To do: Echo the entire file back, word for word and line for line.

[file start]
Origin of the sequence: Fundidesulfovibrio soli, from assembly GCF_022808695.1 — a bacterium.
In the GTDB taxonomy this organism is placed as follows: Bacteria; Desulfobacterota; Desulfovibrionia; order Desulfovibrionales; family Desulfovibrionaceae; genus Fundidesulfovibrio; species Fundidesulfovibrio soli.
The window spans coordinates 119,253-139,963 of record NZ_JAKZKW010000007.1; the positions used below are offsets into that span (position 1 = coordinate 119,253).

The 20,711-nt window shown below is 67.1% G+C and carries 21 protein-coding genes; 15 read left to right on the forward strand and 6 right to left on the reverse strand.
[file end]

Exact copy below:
Origin of the sequence: Fundidesulfovibrio soli, from assembly GCF_022808695.1 — a bacterium.
In the GTDB taxonomy this organism is placed as follows: Bacteria; Desulfobacterota; Desulfovibrionia; order Desulfovibrionales; family Desulfovibrionaceae; genus Fundidesulfovibrio; species Fundidesulfovibrio soli.
The window spans coordinates 119,253-139,963 of record NZ_JAKZKW010000007.1; the positions used below are offsets into that span (position 1 = coordinate 119,253).

The 20,711-nt window shown below is 67.1% G+C and carries 21 protein-coding genes; 15 read left to right on the forward strand and 6 right to left on the reverse strand.